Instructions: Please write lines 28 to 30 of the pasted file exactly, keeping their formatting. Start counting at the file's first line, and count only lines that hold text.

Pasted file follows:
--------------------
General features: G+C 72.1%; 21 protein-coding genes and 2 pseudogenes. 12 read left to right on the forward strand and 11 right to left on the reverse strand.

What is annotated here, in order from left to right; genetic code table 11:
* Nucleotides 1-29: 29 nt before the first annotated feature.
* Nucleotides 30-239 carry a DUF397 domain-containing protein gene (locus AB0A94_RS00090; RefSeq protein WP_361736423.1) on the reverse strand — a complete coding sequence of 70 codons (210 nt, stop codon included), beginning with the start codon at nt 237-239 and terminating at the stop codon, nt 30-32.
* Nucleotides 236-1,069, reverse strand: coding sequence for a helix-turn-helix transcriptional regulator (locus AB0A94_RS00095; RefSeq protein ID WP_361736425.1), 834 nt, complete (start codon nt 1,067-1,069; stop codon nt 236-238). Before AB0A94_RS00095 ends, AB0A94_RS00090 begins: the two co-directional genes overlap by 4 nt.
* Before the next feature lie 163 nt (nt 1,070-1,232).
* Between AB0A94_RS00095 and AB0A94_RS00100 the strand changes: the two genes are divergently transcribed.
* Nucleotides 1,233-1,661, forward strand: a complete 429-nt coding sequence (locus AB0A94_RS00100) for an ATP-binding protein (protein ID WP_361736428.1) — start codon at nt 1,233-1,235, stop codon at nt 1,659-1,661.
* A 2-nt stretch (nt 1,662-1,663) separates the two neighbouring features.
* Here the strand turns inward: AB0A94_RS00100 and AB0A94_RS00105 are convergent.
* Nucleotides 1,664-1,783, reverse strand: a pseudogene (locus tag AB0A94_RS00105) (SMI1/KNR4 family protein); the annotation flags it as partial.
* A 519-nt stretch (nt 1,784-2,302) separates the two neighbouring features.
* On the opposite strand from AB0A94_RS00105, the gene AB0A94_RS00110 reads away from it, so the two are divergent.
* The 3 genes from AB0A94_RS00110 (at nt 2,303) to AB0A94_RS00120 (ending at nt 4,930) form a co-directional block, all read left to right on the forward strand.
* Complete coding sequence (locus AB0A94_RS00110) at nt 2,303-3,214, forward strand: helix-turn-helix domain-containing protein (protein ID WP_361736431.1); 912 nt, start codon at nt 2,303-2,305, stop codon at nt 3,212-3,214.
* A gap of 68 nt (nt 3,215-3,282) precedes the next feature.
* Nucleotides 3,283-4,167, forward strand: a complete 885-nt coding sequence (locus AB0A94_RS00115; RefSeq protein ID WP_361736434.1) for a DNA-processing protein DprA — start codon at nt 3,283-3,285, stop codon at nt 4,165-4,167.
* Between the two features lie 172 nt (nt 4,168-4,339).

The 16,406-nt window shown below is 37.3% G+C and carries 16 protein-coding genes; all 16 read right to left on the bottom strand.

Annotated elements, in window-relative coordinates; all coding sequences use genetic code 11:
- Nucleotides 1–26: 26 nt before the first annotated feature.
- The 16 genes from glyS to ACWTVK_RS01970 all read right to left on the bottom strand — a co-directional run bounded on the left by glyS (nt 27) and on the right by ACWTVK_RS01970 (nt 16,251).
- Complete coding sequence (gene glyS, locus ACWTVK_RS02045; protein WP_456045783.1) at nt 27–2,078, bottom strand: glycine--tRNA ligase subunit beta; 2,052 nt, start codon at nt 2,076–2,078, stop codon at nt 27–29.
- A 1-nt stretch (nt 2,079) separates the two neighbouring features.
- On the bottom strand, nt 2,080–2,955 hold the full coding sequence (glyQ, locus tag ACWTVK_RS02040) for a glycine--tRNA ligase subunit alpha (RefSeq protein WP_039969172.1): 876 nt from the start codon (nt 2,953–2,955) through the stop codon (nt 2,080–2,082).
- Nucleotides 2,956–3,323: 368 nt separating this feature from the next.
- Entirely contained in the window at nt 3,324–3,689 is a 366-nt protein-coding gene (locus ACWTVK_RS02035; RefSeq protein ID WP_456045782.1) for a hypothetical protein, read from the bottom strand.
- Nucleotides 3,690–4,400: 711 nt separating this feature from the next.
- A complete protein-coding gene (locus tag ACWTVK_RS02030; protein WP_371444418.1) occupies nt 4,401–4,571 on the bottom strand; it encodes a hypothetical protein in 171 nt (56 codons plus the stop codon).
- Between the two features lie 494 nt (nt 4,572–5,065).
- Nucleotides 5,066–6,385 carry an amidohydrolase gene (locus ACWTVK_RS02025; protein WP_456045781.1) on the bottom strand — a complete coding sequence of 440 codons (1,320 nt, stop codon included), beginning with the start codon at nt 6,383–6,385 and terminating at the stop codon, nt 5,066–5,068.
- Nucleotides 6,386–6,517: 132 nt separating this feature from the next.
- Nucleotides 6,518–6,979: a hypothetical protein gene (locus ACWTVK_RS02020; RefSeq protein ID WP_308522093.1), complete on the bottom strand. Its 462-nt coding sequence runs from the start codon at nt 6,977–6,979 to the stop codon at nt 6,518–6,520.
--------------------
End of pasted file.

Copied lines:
- Nucleotides 3,690–4,400: 711 nt separating this feature from the next.
- A complete protein-coding gene (locus tag ACWTVK_RS02030; protein WP_371444418.1) occupies nt 4,401–4,571 on the bottom strand; it encodes a hypothetical protein in 171 nt (56 codons plus the stop codon).
- Between the two features lie 494 nt (nt 4,572–5,065).